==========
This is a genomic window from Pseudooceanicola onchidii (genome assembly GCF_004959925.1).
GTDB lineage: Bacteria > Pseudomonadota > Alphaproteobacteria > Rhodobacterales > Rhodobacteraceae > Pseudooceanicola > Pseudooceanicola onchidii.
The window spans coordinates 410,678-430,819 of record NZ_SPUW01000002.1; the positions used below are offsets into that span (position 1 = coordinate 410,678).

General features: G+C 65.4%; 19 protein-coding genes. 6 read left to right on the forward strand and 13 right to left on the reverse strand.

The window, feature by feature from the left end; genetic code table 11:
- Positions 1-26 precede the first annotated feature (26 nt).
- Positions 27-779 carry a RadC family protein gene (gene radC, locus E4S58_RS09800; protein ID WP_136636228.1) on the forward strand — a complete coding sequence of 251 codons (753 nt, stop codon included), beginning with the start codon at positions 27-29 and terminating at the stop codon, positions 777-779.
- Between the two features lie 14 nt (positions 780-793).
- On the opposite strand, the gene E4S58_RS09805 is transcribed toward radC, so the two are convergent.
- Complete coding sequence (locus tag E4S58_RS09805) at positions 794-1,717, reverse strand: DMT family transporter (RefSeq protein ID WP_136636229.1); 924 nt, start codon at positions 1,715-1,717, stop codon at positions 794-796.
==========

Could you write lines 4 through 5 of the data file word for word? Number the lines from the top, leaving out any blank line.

General features: G+C 65.4%; 19 protein-coding genes. 6 read left to right on the forward strand and 13 right to left on the reverse strand.

The window, feature by feature from the left end; genetic code table 11: